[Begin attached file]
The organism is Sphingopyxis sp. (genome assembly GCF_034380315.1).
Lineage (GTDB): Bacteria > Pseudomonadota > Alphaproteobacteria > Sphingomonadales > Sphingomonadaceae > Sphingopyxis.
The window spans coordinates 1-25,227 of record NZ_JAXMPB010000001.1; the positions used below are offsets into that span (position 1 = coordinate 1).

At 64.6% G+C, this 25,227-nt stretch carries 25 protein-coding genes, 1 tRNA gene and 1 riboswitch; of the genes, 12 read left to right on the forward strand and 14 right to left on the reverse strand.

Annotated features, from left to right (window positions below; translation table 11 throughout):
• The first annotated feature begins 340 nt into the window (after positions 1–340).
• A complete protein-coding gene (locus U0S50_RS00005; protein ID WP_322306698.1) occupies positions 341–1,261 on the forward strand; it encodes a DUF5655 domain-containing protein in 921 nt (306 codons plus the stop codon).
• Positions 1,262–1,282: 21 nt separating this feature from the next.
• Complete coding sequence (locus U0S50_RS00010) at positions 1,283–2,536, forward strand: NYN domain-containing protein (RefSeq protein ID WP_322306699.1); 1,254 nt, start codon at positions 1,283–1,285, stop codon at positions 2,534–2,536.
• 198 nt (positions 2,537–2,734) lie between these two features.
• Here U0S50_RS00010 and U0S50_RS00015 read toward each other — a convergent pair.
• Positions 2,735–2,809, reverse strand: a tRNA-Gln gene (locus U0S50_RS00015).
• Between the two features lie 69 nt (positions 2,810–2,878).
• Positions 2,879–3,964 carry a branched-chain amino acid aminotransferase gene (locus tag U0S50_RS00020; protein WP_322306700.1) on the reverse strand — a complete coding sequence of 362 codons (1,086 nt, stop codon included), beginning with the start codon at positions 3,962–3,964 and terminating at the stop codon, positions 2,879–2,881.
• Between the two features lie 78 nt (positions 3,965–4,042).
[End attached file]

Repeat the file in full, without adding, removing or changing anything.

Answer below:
The organism is Sphingopyxis sp. (genome assembly GCF_034380315.1).
Lineage (GTDB): Bacteria > Pseudomonadota > Alphaproteobacteria > Sphingomonadales > Sphingomonadaceae > Sphingopyxis.
The window spans coordinates 1-25,227 of record NZ_JAXMPB010000001.1; the positions used below are offsets into that span (position 1 = coordinate 1).

At 64.6% G+C, this 25,227-nt stretch carries 25 protein-coding genes, 1 tRNA gene and 1 riboswitch; of the genes, 12 read left to right on the forward strand and 14 right to left on the reverse strand.

Annotated features, from left to right (window positions below; translation table 11 throughout):
• The first annotated feature begins 340 nt into the window (after positions 1–340).
• A complete protein-coding gene (locus U0S50_RS00005; protein ID WP_322306698.1) occupies positions 341–1,261 on the forward strand; it encodes a DUF5655 domain-containing protein in 921 nt (306 codons plus the stop codon).
• Positions 1,262–1,282: 21 nt separating this feature from the next.
• Complete coding sequence (locus U0S50_RS00010) at positions 1,283–2,536, forward strand: NYN domain-containing protein (RefSeq protein ID WP_322306699.1); 1,254 nt, start codon at positions 1,283–1,285, stop codon at positions 2,534–2,536.
• 198 nt (positions 2,537–2,734) lie between these two features.
• Here U0S50_RS00010 and U0S50_RS00015 read toward each other — a convergent pair.
• Positions 2,735–2,809, reverse strand: a tRNA-Gln gene (locus U0S50_RS00015).
• Between the two features lie 69 nt (positions 2,810–2,878).
• Positions 2,879–3,964 carry a branched-chain amino acid aminotransferase gene (locus tag U0S50_RS00020; protein WP_322306700.1) on the reverse strand — a complete coding sequence of 362 codons (1,086 nt, stop codon included), beginning with the start codon at positions 3,962–3,964 and terminating at the stop codon, positions 2,879–2,881.
• Between the two features lie 78 nt (positions 3,965–4,042).